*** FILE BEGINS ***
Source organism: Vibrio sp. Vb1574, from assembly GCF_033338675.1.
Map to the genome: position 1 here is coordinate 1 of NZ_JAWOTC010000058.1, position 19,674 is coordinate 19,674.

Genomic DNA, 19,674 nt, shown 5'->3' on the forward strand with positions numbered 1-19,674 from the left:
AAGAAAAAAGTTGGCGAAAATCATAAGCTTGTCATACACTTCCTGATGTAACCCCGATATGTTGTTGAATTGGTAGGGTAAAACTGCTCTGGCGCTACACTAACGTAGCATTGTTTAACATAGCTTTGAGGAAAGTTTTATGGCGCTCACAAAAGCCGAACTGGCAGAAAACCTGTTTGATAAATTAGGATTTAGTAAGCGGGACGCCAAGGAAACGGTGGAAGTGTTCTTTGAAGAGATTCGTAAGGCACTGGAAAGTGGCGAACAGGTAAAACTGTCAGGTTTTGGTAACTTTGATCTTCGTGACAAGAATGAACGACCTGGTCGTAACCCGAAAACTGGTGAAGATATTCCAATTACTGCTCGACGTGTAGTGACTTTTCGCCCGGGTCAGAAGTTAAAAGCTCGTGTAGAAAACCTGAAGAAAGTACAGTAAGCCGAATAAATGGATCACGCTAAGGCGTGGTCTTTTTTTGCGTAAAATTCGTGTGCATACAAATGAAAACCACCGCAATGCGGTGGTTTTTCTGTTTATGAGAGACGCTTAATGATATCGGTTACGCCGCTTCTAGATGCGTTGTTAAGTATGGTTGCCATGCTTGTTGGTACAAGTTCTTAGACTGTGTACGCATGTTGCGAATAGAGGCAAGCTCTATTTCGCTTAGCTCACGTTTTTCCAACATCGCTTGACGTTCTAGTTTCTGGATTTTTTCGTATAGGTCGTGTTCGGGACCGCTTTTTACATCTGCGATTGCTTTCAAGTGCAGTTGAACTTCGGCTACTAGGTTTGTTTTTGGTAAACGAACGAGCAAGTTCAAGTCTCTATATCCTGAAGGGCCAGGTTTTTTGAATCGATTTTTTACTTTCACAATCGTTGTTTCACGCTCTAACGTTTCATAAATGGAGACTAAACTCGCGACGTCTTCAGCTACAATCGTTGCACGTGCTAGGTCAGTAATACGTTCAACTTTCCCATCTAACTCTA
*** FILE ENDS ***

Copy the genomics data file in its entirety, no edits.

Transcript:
Source organism: Vibrio sp. Vb1574, from assembly GCF_033338675.1.
Map to the genome: position 1 here is coordinate 1 of NZ_JAWOTC010000058.1, position 19,674 is coordinate 19,674.

Genomic DNA, 19,674 nt, shown 5'->3' on the forward strand with positions numbered 1-19,674 from the left:
AAGAAAAAAGTTGGCGAAAATCATAAGCTTGTCATACACTTCCTGATGTAACCCCGATATGTTGTTGAATTGGTAGGGTAAAACTGCTCTGGCGCTACACTAACGTAGCATTGTTTAACATAGCTTTGAGGAAAGTTTTATGGCGCTCACAAAAGCCGAACTGGCAGAAAACCTGTTTGATAAATTAGGATTTAGTAAGCGGGACGCCAAGGAAACGGTGGAAGTGTTCTTTGAAGAGATTCGTAAGGCACTGGAAAGTGGCGAACAGGTAAAACTGTCAGGTTTTGGTAACTTTGATCTTCGTGACAAGAATGAACGACCTGGTCGTAACCCGAAAACTGGTGAAGATATTCCAATTACTGCTCGACGTGTAGTGACTTTTCGCCCGGGTCAGAAGTTAAAAGCTCGTGTAGAAAACCTGAAGAAAGTACAGTAAGCCGAATAAATGGATCACGCTAAGGCGTGGTCTTTTTTTGCGTAAAATTCGTGTGCATACAAATGAAAACCACCGCAATGCGGTGGTTTTTCTGTTTATGAGAGACGCTTAATGATATCGGTTACGCCGCTTCTAGATGCGTTGTTAAGTATGGTTGCCATGCTTGTTGGTACAAGTTCTTAGACTGTGTACGCATGTTGCGAATAGAGGCAAGCTCTATTTCGCTTAGCTCACGTTTTTCCAACATCGCTTGACGTTCTAGTTTCTGGATTTTTTCGTATAGGTCGTGTTCGGGACCGCTTTTTACATCTGCGATTGCTTTCAAGTGCAGTTGAACTTCGGCTACTAGGTTTGTTTTTGGTAAACGAACGAGCAAGTTCAAGTCTCTATATCCTGAAGGGCCAGGTTTTTTGAATCGATTTTTTACTTTCACAATCGTTGTTTCACGCTCTAACGTTTCATAAATGGAGACTAAACTCGCGACGTCTTCAGCTACAATCGTTGCACGTGCTAGGTCAGTAATACGTTCAACTTTCCCATCTAACTCTA